The Polarimetric Impulse Response and Convolutional Model for the Remote Sensing of Layered Vegetation

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Virginia Tech


To date, there exists no complete, computationally efficient, physics-based model to compute the radar backscatter from forest canopies. Several models attempt to predict the backscatter coefficient for random forest canopies by using the Vector Radiative Transfer (VRT) Theory with success, however, these models often rely on purely time-harmonic formulations and approximations to integrals. Forms of VRT models have recently been developed which account for a Gaussian pulse incident waveform, however, these models often rely heavily on very specific and obfuscated approximations to solve the associated integrals.

This thesis attempts to resolve this problem by outlining a method by which existing, proven, time harmonic solutions to the VRT equation can be modified to account for arbitrary pulse waveforms through simple path delay method. These techniques lend physical insight into the actual scattering mechanisms behind the returned waveform, as well as offer explanations for why approximations of previous authors' break down in certain regions. Furthermore, these radiative transfer solutions can be reformulated into a convolutional model which is capable of quickly and accurately predicting the radar return of random volumes. A brief overview of radiative transfer theory as it applies to remote sensing is also given.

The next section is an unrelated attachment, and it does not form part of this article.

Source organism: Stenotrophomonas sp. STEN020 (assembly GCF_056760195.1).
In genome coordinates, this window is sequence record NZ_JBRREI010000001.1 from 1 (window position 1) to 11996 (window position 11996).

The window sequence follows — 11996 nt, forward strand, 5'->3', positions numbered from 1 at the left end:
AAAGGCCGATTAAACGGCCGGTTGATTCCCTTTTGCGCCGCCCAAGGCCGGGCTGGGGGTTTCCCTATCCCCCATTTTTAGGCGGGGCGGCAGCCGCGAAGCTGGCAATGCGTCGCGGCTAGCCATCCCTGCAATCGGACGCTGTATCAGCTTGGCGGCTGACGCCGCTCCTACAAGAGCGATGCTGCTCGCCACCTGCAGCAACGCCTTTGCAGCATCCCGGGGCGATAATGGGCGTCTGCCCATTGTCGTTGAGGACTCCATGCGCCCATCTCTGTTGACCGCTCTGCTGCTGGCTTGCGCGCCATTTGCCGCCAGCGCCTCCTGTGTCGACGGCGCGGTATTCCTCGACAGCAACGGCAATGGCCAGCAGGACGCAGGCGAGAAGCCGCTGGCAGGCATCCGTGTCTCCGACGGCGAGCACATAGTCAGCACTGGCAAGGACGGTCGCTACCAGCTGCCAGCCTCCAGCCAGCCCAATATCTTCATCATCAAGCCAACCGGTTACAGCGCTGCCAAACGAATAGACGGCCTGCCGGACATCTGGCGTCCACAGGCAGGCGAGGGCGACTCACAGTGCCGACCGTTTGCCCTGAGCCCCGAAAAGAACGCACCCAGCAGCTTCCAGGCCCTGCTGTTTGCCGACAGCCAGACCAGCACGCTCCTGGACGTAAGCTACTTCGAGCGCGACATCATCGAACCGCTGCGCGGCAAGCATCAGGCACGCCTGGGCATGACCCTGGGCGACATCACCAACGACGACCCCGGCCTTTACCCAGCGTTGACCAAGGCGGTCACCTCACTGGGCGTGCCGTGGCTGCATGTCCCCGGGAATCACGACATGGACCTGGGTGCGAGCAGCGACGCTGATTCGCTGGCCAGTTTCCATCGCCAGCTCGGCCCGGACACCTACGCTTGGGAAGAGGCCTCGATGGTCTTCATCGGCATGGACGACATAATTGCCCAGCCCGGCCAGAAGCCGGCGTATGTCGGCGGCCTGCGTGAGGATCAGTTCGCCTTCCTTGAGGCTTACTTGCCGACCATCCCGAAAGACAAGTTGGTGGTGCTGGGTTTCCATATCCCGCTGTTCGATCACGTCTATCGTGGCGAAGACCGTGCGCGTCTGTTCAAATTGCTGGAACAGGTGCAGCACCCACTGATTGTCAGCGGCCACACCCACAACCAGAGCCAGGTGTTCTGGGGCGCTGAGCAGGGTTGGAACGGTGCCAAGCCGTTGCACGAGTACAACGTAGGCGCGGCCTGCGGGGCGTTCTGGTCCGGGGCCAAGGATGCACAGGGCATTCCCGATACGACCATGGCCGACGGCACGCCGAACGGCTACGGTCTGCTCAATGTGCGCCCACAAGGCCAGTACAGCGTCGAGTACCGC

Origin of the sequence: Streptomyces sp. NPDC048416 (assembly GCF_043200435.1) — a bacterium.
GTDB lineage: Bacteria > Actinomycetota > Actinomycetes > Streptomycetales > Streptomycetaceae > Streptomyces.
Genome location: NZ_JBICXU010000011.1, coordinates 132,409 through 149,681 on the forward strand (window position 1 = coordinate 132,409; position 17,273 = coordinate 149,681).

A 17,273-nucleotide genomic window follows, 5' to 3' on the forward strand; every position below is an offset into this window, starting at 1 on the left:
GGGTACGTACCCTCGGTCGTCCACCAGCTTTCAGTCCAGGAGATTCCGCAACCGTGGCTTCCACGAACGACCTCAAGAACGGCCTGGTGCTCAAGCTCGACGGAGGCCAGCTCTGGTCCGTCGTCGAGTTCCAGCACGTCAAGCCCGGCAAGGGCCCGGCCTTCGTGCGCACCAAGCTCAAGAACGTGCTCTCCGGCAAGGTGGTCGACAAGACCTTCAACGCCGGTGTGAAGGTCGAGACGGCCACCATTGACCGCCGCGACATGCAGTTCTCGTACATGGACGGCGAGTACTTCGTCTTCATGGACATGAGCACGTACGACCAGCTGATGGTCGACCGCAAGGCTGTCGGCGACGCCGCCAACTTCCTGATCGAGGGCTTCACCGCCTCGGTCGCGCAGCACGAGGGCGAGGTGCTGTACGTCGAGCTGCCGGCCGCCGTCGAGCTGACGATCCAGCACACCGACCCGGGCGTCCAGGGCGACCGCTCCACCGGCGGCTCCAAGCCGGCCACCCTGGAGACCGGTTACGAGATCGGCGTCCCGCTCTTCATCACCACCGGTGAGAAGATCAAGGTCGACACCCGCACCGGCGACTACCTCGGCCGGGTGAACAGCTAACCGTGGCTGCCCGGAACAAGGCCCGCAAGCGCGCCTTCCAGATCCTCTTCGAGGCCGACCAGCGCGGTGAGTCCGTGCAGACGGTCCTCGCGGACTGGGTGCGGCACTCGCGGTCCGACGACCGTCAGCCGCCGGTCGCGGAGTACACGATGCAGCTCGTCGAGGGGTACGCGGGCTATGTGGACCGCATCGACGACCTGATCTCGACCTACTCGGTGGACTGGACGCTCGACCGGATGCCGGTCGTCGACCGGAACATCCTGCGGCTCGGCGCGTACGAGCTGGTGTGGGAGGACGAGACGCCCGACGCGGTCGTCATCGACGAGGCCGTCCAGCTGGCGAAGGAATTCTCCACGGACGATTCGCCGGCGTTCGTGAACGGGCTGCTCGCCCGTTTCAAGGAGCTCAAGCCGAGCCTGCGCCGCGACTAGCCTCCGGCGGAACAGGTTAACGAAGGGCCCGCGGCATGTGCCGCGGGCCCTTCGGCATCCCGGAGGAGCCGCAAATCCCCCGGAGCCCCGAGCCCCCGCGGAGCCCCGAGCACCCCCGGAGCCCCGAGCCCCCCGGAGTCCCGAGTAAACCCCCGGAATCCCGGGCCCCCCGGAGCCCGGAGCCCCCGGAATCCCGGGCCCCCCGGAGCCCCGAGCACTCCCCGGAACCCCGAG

Remote Sensing, random volume scattering, foliage propagation, Electromagnetics, radiative transfer theory